Killeen police began investigating Abdo on 26 July after a gun store employee reported a young man bought 2.7kg of smokeless gunpowder, shotgun ammunition and a magazine for a semiautomatic pistol, while seeming to know little about his purchases, the store manager testified on Tuesday.

Officers also learned that he bought a US Army uniform and a "Smith" name patch from another store, and jurors saw surveillance footage showing Abdo leaving the store wearing the uniform he just bought.

Revenge

Another incident raised authorities' concern after Abdo went Awol. On 4 July, police in Oak Grove, Kentucky, near Fort Campbell, reported finding a shovel, two large containers of bleach, body bags and a digital camera in a trash bin outside a truck stop.

Oak Grove police Sergeant Victor Lynch told jurors he found Abdo's car at a nearby restaurant, where a truck stop employee had reported seeing him go after dumping the items.

Lynch said he found a cattle prod, three boxes of handcuffs, trash bags and a large body bag carrier in the car, but Abdo was nowhere to be found.

Owens testified earlier that Abdo said he had planned to offer a Fort Campbell soldier a ride, kill him and videotape it while reciting the names of people he felt had been wronged by the US military - including Abeer Qassim al-Janabi, a 14-year-old Iraqi girl who was raped before she and her family were killed in 2006.

Five current or former US soldiers went to prison, one for a life term, for their roles in that attack.

Read more on:    us  |  fort hood shooting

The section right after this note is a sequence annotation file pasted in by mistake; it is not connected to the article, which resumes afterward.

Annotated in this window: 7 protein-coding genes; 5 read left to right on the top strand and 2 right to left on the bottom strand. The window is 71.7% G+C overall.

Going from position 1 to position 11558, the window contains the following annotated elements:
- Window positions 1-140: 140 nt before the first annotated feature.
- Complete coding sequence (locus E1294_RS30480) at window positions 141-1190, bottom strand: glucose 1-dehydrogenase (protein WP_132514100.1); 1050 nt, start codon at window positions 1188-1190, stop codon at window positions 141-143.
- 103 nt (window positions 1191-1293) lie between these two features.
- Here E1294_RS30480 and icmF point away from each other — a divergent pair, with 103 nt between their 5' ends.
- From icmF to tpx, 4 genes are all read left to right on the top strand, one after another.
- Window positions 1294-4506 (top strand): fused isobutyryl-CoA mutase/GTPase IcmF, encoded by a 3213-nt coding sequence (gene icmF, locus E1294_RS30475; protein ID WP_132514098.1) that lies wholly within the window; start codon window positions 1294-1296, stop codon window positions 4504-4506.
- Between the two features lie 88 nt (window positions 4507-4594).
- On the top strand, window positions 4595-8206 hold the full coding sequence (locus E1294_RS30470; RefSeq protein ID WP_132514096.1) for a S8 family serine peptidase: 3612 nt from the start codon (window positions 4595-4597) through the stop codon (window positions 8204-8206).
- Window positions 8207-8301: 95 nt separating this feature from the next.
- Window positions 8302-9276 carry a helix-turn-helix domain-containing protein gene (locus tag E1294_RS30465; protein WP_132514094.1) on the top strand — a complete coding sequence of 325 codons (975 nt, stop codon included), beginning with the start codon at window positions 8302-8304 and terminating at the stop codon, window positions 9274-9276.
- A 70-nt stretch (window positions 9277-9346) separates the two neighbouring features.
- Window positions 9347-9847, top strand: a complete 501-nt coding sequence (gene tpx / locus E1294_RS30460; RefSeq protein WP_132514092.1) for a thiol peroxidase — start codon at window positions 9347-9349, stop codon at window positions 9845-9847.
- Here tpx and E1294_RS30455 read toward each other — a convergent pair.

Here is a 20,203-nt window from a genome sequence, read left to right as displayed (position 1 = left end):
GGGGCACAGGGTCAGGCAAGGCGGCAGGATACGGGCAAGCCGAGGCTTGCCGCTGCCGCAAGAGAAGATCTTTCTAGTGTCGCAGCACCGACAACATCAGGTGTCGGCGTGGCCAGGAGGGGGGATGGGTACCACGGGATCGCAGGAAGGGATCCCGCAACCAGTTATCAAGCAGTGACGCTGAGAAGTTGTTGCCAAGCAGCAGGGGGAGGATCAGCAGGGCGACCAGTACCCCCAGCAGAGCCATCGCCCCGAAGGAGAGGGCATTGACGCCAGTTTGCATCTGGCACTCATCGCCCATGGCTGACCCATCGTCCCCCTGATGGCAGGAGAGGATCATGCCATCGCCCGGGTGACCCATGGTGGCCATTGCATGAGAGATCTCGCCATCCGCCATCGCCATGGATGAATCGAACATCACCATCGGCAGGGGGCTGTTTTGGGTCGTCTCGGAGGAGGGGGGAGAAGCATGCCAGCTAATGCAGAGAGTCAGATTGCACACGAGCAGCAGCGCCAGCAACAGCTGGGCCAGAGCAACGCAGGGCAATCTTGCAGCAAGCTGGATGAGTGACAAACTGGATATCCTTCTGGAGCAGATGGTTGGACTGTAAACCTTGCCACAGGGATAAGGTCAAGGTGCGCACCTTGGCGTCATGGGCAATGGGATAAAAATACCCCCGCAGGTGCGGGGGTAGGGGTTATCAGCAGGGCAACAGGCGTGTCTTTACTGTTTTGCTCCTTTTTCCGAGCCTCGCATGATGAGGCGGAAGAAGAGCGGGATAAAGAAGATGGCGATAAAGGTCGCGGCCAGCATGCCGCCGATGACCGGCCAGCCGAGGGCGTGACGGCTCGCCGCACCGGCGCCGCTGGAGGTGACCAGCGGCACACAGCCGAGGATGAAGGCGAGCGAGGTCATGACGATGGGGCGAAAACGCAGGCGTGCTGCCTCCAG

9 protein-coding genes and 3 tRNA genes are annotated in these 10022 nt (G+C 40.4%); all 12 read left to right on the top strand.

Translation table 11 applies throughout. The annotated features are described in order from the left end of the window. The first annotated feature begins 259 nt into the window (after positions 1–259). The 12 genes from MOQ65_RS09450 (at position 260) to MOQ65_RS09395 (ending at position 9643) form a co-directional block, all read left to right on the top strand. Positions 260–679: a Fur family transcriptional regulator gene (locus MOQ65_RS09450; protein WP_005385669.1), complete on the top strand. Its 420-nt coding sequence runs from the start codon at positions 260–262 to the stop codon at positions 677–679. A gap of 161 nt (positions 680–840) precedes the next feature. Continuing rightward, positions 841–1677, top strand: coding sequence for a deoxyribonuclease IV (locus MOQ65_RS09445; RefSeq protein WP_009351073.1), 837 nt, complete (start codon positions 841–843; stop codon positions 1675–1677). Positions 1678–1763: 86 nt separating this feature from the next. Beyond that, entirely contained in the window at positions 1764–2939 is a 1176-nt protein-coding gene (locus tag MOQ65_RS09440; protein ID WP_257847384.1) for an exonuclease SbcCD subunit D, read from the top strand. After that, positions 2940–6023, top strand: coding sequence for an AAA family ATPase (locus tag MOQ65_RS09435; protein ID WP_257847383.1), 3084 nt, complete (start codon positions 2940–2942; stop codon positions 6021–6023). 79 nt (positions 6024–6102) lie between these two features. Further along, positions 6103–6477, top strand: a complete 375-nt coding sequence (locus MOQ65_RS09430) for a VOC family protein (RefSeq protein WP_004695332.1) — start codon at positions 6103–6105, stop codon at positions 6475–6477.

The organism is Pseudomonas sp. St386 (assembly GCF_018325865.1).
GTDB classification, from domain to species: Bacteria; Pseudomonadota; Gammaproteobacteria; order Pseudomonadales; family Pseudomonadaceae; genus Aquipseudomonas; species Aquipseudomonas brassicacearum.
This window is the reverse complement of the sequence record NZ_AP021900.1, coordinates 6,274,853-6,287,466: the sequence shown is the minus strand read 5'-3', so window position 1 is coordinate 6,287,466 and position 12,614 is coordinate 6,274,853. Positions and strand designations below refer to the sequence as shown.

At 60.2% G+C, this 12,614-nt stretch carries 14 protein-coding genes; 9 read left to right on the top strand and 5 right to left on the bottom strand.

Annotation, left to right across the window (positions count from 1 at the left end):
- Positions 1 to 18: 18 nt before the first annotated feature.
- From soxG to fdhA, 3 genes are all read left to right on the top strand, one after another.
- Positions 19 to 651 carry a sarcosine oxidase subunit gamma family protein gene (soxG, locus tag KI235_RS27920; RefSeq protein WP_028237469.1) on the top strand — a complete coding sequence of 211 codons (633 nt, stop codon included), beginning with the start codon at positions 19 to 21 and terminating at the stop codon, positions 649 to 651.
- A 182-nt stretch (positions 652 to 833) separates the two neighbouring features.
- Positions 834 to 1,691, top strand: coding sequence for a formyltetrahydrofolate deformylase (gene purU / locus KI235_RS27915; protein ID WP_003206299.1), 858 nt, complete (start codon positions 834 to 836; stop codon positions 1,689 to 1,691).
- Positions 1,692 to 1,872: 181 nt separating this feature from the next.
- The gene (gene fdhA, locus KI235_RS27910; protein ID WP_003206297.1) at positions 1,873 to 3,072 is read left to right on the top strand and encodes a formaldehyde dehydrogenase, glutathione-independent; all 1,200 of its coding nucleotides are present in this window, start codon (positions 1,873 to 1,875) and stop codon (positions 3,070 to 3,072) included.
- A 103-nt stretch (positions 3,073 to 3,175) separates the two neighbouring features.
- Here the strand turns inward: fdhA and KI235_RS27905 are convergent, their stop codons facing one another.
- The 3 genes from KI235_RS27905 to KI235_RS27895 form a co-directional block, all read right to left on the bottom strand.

Join the conversation!

24.com encourages commentary submitted via MyNews24. Contributions of 200 words or more will be considered for publication.

We reserve editorial discretion to decide what will be published.
Read our comments policy for guidelines on contributions.
NEXT ON NEWS24X

24.com publishes all comments posted on articles provided that they adhere to our Comments Policy. Should you wish to report a comment for editorial review, please do so by clicking the 'Report Comment' button to the right of each comment.

Comment on this story
0 comments
Comments have been closed for this article.

Inside News24

 
/World

Book flights

Compare, Book, Fly

Traffic Alerts
There are new stories on the homepage. Click here to see them.
 
English
Afrikaans
isiZulu

Hello 

Create Profile

Creating your profile will enable you to submit photos and stories to get published on News24.


Please provide a username for your profile page:

This username must be unique, cannot be edited and will be used in the URL to your profile page across the entire 24.com network.

Settings

Location Settings

News24 allows you to edit the display of certain components based on a location. If you wish to personalise the page based on your preferences, please select a location for each component and click "Submit" in order for the changes to take affect.




Facebook Sign-In

Hi News addict,

Join the News24 Community to be involved in breaking the news.

Log in with Facebook to comment and personalise news, weather and listings.